Why Do We See Cicadas Every Year?

Yes, you are hearing and seeing Cicadas here in Nashville, TN. Most people think that these invaders only come in large numbers during the thirteen and seventeen year intervals. The largest numbers do occur during the emerging of the next generations in 2021, 2024 and 2025 here in Nashville. However we do have annual Cicadas that appear every year, called Dog Day Cicadas. We begin to see and hear them as the hotter days of summer arrive, hence their name. They do not appear in numbers that are nowhere close to the periodical Cicadas of 13 and 17 years, but they show up every year, buzzing and clumsily flying into us, our cars and homes.

The main differences in the Dog Day and Periodical Cicadas are their color and appearance. The Dog Day Cicadas we are seeing now are slightly larger (at around 2” long) are a black or dark green in color and have black or dark brown eyes. They are also faster flyers than the periodicals. The periodical Cicadas that emerge in very large numbers can be immediately identified with their fear inspiring red eyes. Since the Dog Day Cicada does not arrive as a large army, they are not much concern to us other that possibly bumping into us and scaring us with that loud high pitched squeal. While we find the noise unnerving, it serves this Cicada with the mating process. You can step out in the late afternoon to early evening and hear a chorus of these vibrating loud males looking for their mates. The male is the one that makes this sound with their tymbals that are located in a hollow abdomen. These extreme vibrations inside a hollow structure is what makes their sound so loud, often carrying up to ½ mile through the quiet evening hours. This load vibration is meant to draw a suitable female for mating. Once this is accomplished the female will lay her eggs on tree branches that she cut notches in, to hold the eggs in place. In four to six weeks these eggs hatch and fall to the ground where they burrow and feed on tree and plant roots.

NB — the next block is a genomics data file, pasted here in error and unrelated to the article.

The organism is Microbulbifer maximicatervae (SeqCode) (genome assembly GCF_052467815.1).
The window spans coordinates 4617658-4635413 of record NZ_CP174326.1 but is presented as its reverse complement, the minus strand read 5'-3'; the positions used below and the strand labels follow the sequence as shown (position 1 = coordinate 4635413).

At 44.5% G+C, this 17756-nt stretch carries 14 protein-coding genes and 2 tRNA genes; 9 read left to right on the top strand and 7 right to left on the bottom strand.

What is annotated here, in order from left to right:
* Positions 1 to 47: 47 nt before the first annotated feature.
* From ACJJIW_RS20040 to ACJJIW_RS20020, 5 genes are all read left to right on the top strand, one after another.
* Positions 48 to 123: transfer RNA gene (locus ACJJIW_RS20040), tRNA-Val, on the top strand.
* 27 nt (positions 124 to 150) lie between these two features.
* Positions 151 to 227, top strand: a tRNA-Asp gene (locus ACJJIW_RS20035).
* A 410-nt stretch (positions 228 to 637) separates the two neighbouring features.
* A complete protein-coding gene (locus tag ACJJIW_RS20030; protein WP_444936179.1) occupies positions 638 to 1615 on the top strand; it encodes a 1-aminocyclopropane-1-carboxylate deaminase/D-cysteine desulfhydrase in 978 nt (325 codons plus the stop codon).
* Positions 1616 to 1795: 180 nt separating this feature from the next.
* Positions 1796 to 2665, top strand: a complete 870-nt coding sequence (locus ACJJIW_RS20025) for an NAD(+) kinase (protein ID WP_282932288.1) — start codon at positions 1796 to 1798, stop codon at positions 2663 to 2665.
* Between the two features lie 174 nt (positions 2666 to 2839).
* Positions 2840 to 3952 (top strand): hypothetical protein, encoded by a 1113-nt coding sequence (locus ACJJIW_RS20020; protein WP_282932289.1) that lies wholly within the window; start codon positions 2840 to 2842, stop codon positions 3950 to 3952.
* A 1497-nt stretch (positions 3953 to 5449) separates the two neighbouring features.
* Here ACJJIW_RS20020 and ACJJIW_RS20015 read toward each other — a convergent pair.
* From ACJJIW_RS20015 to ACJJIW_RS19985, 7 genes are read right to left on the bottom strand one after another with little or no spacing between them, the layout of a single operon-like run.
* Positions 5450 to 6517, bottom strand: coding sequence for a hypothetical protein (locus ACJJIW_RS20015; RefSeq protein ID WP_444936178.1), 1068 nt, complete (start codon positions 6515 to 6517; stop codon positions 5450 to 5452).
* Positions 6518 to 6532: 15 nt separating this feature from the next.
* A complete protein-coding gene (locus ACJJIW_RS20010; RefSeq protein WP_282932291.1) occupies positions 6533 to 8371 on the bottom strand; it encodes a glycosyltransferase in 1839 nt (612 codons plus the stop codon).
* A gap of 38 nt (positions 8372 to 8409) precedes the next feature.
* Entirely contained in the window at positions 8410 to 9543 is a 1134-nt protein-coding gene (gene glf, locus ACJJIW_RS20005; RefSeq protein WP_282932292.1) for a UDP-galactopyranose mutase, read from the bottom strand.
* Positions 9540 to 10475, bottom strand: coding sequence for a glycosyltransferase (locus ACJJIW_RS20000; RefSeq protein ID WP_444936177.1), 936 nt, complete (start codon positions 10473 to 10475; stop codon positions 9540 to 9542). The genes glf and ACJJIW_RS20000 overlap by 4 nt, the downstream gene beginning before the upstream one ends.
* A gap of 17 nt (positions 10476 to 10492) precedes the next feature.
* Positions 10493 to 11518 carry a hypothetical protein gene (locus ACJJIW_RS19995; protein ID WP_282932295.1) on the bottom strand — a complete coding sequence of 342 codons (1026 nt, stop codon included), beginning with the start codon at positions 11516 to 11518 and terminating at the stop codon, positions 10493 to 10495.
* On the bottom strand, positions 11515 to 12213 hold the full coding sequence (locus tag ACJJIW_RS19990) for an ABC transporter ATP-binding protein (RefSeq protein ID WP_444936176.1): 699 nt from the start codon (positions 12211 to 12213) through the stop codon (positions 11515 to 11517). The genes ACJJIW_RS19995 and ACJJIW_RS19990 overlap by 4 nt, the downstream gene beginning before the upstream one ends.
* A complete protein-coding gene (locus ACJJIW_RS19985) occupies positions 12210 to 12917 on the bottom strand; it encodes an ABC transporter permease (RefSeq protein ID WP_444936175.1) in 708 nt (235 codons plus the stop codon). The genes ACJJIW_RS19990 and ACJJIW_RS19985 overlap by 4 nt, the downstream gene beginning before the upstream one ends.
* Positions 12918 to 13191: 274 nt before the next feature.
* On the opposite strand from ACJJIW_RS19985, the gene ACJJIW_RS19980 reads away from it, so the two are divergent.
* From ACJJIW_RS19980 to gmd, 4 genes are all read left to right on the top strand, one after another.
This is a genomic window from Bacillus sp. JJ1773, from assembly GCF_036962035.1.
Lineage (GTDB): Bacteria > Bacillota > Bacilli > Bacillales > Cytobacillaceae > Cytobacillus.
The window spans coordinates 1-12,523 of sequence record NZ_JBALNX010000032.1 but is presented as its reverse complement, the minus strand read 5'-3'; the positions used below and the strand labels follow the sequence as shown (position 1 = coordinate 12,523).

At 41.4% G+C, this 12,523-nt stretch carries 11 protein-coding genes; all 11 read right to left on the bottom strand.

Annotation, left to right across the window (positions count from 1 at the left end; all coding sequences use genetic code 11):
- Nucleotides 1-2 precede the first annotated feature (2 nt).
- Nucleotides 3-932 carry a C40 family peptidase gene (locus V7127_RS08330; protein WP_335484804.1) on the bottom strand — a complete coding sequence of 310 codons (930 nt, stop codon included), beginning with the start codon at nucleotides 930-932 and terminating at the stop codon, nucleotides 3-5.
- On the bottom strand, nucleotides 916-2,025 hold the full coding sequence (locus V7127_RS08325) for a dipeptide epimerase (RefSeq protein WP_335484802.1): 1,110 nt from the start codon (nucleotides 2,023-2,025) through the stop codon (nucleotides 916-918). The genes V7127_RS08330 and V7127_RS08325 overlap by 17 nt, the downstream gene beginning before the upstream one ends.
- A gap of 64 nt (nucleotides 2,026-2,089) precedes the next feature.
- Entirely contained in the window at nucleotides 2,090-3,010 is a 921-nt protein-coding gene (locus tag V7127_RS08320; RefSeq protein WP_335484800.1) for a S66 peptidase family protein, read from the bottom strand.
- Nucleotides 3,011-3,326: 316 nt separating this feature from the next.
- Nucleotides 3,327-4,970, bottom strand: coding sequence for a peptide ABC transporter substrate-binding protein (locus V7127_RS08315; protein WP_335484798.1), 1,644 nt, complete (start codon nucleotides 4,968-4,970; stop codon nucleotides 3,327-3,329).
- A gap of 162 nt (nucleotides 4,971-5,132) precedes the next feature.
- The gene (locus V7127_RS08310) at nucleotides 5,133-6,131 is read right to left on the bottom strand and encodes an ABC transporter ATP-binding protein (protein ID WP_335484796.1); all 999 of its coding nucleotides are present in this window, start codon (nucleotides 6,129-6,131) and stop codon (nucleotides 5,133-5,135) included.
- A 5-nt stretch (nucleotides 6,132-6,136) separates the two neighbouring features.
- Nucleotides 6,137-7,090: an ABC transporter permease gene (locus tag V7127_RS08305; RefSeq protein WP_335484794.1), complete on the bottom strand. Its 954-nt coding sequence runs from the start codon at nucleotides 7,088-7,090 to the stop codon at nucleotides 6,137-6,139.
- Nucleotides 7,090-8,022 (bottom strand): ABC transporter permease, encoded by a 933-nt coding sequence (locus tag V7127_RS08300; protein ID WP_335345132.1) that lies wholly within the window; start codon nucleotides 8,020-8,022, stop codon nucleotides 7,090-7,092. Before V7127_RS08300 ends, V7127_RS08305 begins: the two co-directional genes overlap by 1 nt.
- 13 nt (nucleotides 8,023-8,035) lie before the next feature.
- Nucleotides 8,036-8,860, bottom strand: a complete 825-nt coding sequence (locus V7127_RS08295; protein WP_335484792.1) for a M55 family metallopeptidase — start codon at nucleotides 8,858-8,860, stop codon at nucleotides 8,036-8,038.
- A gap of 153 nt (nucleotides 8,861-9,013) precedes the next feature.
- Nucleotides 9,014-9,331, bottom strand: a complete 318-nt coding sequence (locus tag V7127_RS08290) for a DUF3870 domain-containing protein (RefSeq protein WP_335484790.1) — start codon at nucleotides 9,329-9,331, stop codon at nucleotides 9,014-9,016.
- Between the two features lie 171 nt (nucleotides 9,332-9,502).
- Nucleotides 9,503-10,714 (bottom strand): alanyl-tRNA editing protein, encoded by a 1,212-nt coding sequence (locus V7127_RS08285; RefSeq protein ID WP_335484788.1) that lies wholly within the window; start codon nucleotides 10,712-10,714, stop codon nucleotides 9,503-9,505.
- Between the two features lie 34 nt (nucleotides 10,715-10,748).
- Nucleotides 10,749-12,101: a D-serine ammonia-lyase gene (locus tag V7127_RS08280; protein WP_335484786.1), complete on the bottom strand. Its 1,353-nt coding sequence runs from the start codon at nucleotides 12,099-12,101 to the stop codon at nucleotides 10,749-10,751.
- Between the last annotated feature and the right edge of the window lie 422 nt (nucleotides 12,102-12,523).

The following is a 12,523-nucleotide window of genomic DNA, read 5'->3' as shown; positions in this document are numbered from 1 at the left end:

Even though we see these annual Dog Day Cicadas every year, it is only because their generations overlap. Each generation actually takes two to five years to develop into nymphs. These nymphs come back out of the ground and climb up tree and bush branches to complete their metamorphosis into to Cicadas. It is around these trees that we see the creepy looking exoskeletons, with one split in it for the fully developed Cicada to exit. The exoskeletons resemble creepy looking prehistoric bugs that we used to collect as kids to scare visiting grandparents (haha, good clean fun as kids). As adults we are also scared as they plunge at us screaming that loud song while mowing the lawn. These male Cicadas often misidentify the sound of our lawnmowers, weed eaters and leaf blowers as other males, so they want to join in the song to attract females. So beware on the mower, you may be mistaken as a large male Cicada singing your song and occasionally get hit by these speedy yet clumsy fliers.

The Dog Day Cicadas do eat tree sap and can cause minimal damage to tree and shrub limbs, but there numbers are so small it is not much to worry about. So, as you sit on your back porch during these dog days of summer in Nashville, TN, marvel at the extremely loud chorus being sung by the male Dog Day Cicada trying to locate his mate. Their bodies were created perfectly to amplify this long reaching mating call, and it is truly amazing.

Dog Day Cicadas are not a Nashville Pest Control Issue, but may sneak up on you for a quick startle. But the poor Cicada will only bumble off into the sky and look for a good place to land and sing his song. However if you do have other flying insect pests such as wasps, bees or yellow jackets call Certified Pest Control Nashville to inspect your property and provide a free estimate along with a control method to protect your family and home. Our local family is here to provide you the detailed and quality service that you can count on.